If Saturday’s slim loss at the hands of Whitstable Town spawned any sizeable positives, it was providing the skilful, slippery Billie Clark his first competitive start. At 17 years of age the forward frolicked up and down, speeding through the gears. A full ninety minutes in his fuel tank – the first of his competitive career — on an otherwise frustrating and stormy afternoon fizzed some confidence into his veins. How clear it was to see on Tuesday evening.
Foiled by some sturdy oysters on Saturday, Clark would finally have his opportunity, his moment underneath the great yellow bulbs that clung to the blackened backdrop. There he went cutting inside onto his favoured right shoe, shimmying into space on the corner of the chalky box before curling adroitly into the far netting. Sumptuous it shall be called in a losing effort nonetheless, it was more than a mere consolation, rather the elegant foundations of something special.
Rain from above swirling and twirling like Starlings in a faint mist delicately tapping on the dugout, Clark would find himself sitting below its shielded roof alongside Lewis Unwin and Declan Kama – the three changes to Saturday’s defeated side. The wind would be howling in the opposite direction this time around as the conditions remained far from the idyllic. A smattering of hardy Herne Bay vocalists braving the late November elements at the foot of the Sea End, this evening affair would leave much to be desired.
Unfulfilling in its vapid nature, it was not for a lack of determination or appliance, rather the constant factors plaguing both attacks once the ball crossed over into the final third: that final pass, the killer instinct, nobody gambling….all of the above. Passing iffy too, they were sloppy in their formalities as the scores of those sat waited patiently for the ignition key to turn. Flick mildly it did with Zak Ansah and Kieron Campbell on twenty-five minutes, the pair combined smartly to allow the latter with a distant sight of Nathan Stroomberg-Clarke’s goal. Firmly driven as it skittered off the greasy surface but wide of the right post it soared.
The dancing precipitation providing a dramatic backdrop as the lights twinkled in the night sky, it spotlighted an essence of life for a Whitehawk side devoid of ingenuity in the forward positions. James Fraser firmly placing the ball towards the feet of an idle Omarr Lawson who, back turned to goal, swivelled and slammed it against a visiting leg as it meandered away through the damp air.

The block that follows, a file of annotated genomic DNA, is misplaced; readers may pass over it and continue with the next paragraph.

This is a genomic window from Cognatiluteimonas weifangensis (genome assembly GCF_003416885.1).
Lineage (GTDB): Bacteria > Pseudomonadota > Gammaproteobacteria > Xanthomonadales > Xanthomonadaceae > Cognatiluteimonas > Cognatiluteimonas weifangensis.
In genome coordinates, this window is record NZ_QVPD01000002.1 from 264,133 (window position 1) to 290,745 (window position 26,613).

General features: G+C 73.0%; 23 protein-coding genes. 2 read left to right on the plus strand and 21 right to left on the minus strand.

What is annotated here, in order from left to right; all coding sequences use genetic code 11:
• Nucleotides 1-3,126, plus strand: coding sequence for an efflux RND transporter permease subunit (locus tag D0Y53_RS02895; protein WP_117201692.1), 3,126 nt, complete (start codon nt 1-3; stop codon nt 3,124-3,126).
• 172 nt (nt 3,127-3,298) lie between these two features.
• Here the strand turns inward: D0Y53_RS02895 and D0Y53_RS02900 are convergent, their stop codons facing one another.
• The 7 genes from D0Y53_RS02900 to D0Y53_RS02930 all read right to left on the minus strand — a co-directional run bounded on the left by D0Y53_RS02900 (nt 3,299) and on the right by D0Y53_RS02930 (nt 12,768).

But soon Herne Bay had the advantage. A half that had produced the slightest fragments of hope and zing, soon it would have a goal – one that perfectly encapsulated the opening forty-five minutes. So there was Stroomberg-Clarke, simply tapping the ball out to Adam El-Abd. Unaware of the pressure posed by Bradley Schafer, El-Abd’s touch is a heavy one as the opposing forward gobbles it up, advances briskly towards goal before caressing it painlessly through the rain and into the loose nettage. Yep, sometimes it just doesn’t go your way.
And then things can swiftly get out of hand. For soon after Russell Jones’ whistle that restarted the stopwatches, Schafer had casually thumped home his second. Asleep in defence as Bode Anidugbe swings the ball into Stroomberg-Clarke’s zone, it drops onto the head of the unmarked Schafer who powered it into the roof of the net. Those in red stationary, hands and voices raised as they all seek out the culprit. Regardless of the source, the Hawks had a far steeper gradient to conquer.
Yet for their tribulations along both channels and their endeavours through the centre it was still far from hedonistic viewing. Wasteful they were in possession; formulating yet failing. Ross Standen heeds to his remaining cavalry. ‘Ollie, Billie…it’s time’. On they came for Charlie Lambert and Fraser. Whitehawk proud to have produced such talents, now on for the remaining twenty minutes in the hope of salvation. Tick did the clock, the silent Javaun Splatt stood over a free-kick 22 yards from the target. Whacked it was, straight into the palms of Jordan Perrin for the Hawks’ first shot on target. Better…
Luckless over the previous 177 minutes, the fireworks were finally lit, though late on it was. Luke Emberson offloading the ball to Clark who, hugging the touchline, accelerates along the wing, twisting and shifting before moving inside. This move waves goodbye to two defenders before a third hastily closes Clark down. But it’s already too late. Curling viciously is the ball with acute precision into the far corner. Beyond the hands of Perrin, it wraps around the netting with a guttural raw from the Hawks behind. Lift-off for Clark, lift-off for the Hawks.
Quickly enough the momentum shifted drastically. If only it hadn’t taken eighty-seven minutes for the match to scratch the red-strip. The Bay box peppered from all angles, Munt slaps the ball high into the box in search of a man clad in red. Splatt leaps high off the turf to connect, heading the ball down towards greatness. But there’s a sprawling Perrin, flopping to his left to tip it around the post. That was the chance, that was the moment, ended with a blow of the referee’s whistle.
Balanced was the play for much of the duration, costly were the mistakes made by themselves. Testing times where things don’t always fall the way you’d like them to, it’s a constant in this ever-evolving sport. For young Billie Clark a moment to cherish. A fine strike of the ball, it deserved greater implications for his side. As it is the Hawks lose their third in a row, onto Sevenoaks in search of happier times. But through this murky mist of falling rain the Hawks have a shining light that is just starting to blossom beautifully.